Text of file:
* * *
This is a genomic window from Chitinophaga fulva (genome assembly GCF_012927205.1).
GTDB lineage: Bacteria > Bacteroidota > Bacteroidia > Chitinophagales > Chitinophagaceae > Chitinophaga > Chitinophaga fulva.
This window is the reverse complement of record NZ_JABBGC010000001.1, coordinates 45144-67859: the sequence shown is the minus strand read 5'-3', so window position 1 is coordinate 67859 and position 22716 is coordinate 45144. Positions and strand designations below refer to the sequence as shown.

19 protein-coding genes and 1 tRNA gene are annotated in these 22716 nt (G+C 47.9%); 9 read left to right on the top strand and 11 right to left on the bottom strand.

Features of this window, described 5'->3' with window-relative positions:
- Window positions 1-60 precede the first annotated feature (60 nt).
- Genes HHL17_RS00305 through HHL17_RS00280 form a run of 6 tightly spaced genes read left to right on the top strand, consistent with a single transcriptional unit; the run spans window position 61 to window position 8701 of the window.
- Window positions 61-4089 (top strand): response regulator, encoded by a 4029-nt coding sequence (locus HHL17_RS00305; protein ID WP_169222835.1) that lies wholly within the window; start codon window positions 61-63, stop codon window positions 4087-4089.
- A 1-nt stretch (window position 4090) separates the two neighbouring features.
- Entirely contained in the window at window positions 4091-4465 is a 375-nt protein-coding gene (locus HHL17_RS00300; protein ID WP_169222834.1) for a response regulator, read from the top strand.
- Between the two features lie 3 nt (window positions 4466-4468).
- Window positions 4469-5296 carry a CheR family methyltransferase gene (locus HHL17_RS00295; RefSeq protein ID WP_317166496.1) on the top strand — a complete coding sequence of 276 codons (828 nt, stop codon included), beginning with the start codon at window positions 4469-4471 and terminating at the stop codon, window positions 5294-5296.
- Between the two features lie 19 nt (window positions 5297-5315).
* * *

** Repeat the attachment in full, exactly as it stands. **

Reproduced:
This is a genomic window from Chitinophaga fulva (genome assembly GCF_012927205.1).
GTDB lineage: Bacteria > Bacteroidota > Bacteroidia > Chitinophagales > Chitinophagaceae > Chitinophaga > Chitinophaga fulva.
This window is the reverse complement of record NZ_JABBGC010000001.1, coordinates 45144-67859: the sequence shown is the minus strand read 5'-3', so window position 1 is coordinate 67859 and position 22716 is coordinate 45144. Positions and strand designations below refer to the sequence as shown.

19 protein-coding genes and 1 tRNA gene are annotated in these 22716 nt (G+C 47.9%); 9 read left to right on the top strand and 11 right to left on the bottom strand.

Features of this window, described 5'->3' with window-relative positions:
- Window positions 1-60 precede the first annotated feature (60 nt).
- Genes HHL17_RS00305 through HHL17_RS00280 form a run of 6 tightly spaced genes read left to right on the top strand, consistent with a single transcriptional unit; the run spans window position 61 to window position 8701 of the window.
- Window positions 61-4089 (top strand): response regulator, encoded by a 4029-nt coding sequence (locus HHL17_RS00305; protein ID WP_169222835.1) that lies wholly within the window; start codon window positions 61-63, stop codon window positions 4087-4089.
- A 1-nt stretch (window position 4090) separates the two neighbouring features.
- Entirely contained in the window at window positions 4091-4465 is a 375-nt protein-coding gene (locus HHL17_RS00300; protein ID WP_169222834.1) for a response regulator, read from the top strand.
- Between the two features lie 3 nt (window positions 4466-4468).
- Window positions 4469-5296 carry a CheR family methyltransferase gene (locus HHL17_RS00295; RefSeq protein ID WP_317166496.1) on the top strand — a complete coding sequence of 276 codons (828 nt, stop codon included), beginning with the start codon at window positions 4469-4471 and terminating at the stop codon, window positions 5294-5296.
- Between the two features lie 19 nt (window positions 5297-5315).